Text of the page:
About NATRA Blog

This page is meant for folks to post their thoughts on the Saturday group run. I (Neil) will post a blurb about who showed up and where it was held. From there, I hope that other runners will share their thoughts since we often have different experiences on the same run. Enjoy!

Sunday, August 25, 2013

Kendrick Mountain Run, Into the Fog

(Joe's first NATRA run and he's thinking what am I getting myself into!)

I always get excited for the end of August as this is when I usually post the Kendrick Mountain run. The trail's nearly 3000 foot ascent and 8.5 to 9 mile round trip usually seems daunting, especially after its first oxygen deprived uphill two miles. However, after those first two humbling miles a break is reached at the saddle at the base of the switch backs.

(One of the many wildflower filled meadows brought to you by the Pumpkin Fire!)
Heading up, each relatively low grade switchback offers different views and at the end of August the openings created by the Pumpkin Fire in 2000 are chock full of the most brilliant wildflowers, a sea of purples, yellows and reds.  As we passed through these small meadows, the fog billowed in from the southwest. We could see the moist air rising towards the mountain top and as we hit the moisture plume the temperatures quickly dropped into the 50s. Joe threw his wool running cap on!

(The fog rolled in)
The real treat for me is arriving at the Kendrick Lookout cabin built in 1911 that served as the home for the fire tower lookout.  It is one of 41 sites the Kaibab National Forest has listed on the National Register of Historic Places. My friends and long time co-workers Teri Cleeland, Larry Lesko, and John Hanson stabilized the cabin and placed it on the National Register in 1988 two years before they hired me.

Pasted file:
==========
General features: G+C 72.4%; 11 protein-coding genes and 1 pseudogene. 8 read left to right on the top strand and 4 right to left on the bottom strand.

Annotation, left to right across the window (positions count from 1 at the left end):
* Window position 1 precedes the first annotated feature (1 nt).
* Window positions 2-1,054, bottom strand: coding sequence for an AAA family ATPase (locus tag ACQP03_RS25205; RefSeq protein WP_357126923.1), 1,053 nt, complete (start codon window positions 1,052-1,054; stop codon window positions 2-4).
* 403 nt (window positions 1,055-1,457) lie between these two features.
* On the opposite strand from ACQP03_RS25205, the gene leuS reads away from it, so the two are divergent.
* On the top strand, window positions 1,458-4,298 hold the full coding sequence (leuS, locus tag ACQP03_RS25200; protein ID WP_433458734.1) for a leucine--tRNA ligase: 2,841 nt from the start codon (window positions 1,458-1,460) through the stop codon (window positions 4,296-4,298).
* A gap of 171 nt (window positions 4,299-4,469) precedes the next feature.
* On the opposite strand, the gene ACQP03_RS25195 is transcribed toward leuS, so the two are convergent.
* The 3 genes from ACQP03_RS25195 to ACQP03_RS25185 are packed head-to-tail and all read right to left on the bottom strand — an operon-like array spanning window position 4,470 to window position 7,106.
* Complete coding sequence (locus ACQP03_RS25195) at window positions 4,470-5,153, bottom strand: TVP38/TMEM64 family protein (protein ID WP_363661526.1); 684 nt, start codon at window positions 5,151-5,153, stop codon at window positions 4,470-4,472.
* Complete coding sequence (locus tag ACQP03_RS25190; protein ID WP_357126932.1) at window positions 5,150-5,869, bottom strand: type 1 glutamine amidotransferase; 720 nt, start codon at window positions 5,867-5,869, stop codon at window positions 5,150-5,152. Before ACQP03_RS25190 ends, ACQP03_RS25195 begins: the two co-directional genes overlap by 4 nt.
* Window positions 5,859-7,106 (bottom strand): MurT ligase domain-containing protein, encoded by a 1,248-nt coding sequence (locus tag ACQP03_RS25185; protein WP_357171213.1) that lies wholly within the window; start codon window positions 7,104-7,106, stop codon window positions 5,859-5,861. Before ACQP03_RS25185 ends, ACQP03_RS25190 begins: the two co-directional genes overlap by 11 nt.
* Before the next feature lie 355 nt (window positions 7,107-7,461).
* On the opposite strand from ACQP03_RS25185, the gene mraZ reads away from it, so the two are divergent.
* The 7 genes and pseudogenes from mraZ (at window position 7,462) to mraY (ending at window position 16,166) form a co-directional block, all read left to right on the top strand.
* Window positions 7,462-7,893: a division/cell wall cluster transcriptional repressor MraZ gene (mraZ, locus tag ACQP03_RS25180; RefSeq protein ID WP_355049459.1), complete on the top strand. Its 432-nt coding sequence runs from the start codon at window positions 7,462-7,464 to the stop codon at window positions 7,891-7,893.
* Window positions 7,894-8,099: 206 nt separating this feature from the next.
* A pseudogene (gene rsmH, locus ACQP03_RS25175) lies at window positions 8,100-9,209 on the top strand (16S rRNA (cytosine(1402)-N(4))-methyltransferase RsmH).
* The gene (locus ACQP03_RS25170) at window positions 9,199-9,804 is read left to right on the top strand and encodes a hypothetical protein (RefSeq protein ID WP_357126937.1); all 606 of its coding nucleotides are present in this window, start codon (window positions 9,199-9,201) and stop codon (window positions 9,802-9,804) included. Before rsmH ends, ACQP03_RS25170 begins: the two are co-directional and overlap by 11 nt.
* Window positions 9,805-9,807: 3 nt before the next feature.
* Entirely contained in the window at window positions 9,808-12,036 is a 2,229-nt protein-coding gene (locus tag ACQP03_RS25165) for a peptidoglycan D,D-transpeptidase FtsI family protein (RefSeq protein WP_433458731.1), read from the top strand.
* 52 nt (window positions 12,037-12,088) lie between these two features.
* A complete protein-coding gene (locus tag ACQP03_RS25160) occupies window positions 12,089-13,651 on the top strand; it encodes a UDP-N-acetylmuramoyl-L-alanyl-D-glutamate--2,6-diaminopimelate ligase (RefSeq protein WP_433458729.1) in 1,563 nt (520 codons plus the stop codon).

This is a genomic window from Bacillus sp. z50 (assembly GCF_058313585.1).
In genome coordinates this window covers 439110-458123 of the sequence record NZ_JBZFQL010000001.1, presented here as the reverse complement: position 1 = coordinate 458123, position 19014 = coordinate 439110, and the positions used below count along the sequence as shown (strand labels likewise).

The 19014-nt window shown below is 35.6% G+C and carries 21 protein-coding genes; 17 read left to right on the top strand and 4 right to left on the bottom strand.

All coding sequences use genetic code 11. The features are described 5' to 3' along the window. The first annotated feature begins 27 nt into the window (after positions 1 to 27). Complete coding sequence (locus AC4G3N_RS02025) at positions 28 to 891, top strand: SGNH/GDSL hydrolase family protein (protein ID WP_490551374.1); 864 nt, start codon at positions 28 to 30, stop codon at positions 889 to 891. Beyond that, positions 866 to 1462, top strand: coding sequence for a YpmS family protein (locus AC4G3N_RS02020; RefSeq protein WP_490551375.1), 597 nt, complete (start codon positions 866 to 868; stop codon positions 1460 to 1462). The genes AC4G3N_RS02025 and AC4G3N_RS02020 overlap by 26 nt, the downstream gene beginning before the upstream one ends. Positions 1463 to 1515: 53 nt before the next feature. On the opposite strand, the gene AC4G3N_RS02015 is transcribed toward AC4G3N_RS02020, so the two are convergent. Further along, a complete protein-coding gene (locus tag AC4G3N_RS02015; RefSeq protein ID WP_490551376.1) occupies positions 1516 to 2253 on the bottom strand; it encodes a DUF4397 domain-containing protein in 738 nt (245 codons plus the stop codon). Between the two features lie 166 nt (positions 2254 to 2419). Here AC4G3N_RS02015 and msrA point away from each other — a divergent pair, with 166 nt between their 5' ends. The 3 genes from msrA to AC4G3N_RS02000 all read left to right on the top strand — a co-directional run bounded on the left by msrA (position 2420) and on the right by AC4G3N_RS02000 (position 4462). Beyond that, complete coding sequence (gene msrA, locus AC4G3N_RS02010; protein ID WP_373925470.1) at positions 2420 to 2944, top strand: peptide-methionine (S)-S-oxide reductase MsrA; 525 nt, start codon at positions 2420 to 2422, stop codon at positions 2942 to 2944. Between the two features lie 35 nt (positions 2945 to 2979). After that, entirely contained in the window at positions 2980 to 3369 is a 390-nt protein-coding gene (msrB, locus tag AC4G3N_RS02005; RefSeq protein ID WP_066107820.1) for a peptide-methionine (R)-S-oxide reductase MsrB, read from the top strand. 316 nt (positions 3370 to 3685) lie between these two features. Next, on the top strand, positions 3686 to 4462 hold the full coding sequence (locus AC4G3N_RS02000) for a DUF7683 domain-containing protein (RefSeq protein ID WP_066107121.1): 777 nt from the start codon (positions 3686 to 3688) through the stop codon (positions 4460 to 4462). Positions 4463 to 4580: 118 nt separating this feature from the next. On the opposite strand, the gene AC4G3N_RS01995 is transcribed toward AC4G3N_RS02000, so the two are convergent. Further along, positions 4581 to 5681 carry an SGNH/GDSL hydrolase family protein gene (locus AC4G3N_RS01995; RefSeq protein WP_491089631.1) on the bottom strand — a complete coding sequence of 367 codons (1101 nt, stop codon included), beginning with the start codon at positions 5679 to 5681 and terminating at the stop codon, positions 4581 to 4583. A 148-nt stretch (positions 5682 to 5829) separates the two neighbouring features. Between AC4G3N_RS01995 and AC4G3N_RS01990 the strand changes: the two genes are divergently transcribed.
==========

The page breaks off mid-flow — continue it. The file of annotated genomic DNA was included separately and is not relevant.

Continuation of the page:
(Last week the Kaibab gang had a much anticipated reunion when Larry and Teri visited from Tallahassee, Florida)

Now as an archeologist for the Kaibab, it is part of my job to make sure these places are kept in a stable condition for the public to enjoy. Kendrick Cabin is certainly one of the most difficult to access at more than 10000 feet above sea level!  The log book was filled with many recent happy visitors and bear sightings and on this northwest like morning. On the run, we encountered about 30 hikers and several runners probably training for Imogene Pass! 

(welcome to our house)

For the past few years I have gotten side tracked collecting mushrooms below and had not made it up to monitor the cabin. As most of my favorite edible mushrooms were past their prime and maggot filled, I concentrated on pushing my way to the cabin. I was thrilled to see that the broken window pane 5 years ago had been fixed. I did notice a hole in the roof that we need to get fixed up before the snows start falling in the next month.

(Inside of the 1911 cabin - not much has changed)

As we reached the top, Christina Bauer appeared running out of the fog behind the cabin. In less than two weeks, Christina is running the Wasatch 100 miler, her first 100 ever. She had made the epic clockwise Kendrick Mountain loop, leaving from the trailhead, running to the Pumpkin Trail and then connecting to the Bull Basin Trail, thus explaining her mysterious appearance out of the fog! 

(Neil surprised to see Christina)
The ascent took about an hour and 20 minutes, and that included a lot of power walking. The descent of course is thrilling and fast (about 35 minutes). Luckily, we were enshrouded in the clouds so all of our attention was on the trail (as opposed to the expansive views of the Kaibab National Forest) and there were no death defying stumbles, this time. Of course I know that the aftermath of pounding down the trail will take its toll and I will ache all over on Sunday, a small price to pay.

(Sasquatch sighting..kind of)
Back at the trailhead we mused about a Sasquatch bumper sticker and figured today would have been a great day for a sighting, but no such luck!  We were luckier that a fresh crop of brilliant orange lobster mushrooms were emerging from the soils in the parking area. When I got home I sautéed one perfect lobster in butter, olive oil, and more than a dash of salt. This more than satisfied my craving for lost electrolytes and led to a well deserved afternoon nap!

(For all you relocated east coasters here is Flagstaff's native lobster)

1 comment:

  1. Wish we could have joined you but we *ARE* in the northwest -- mountain biking and trail running in the Cascades of Oregon.

    David and Susan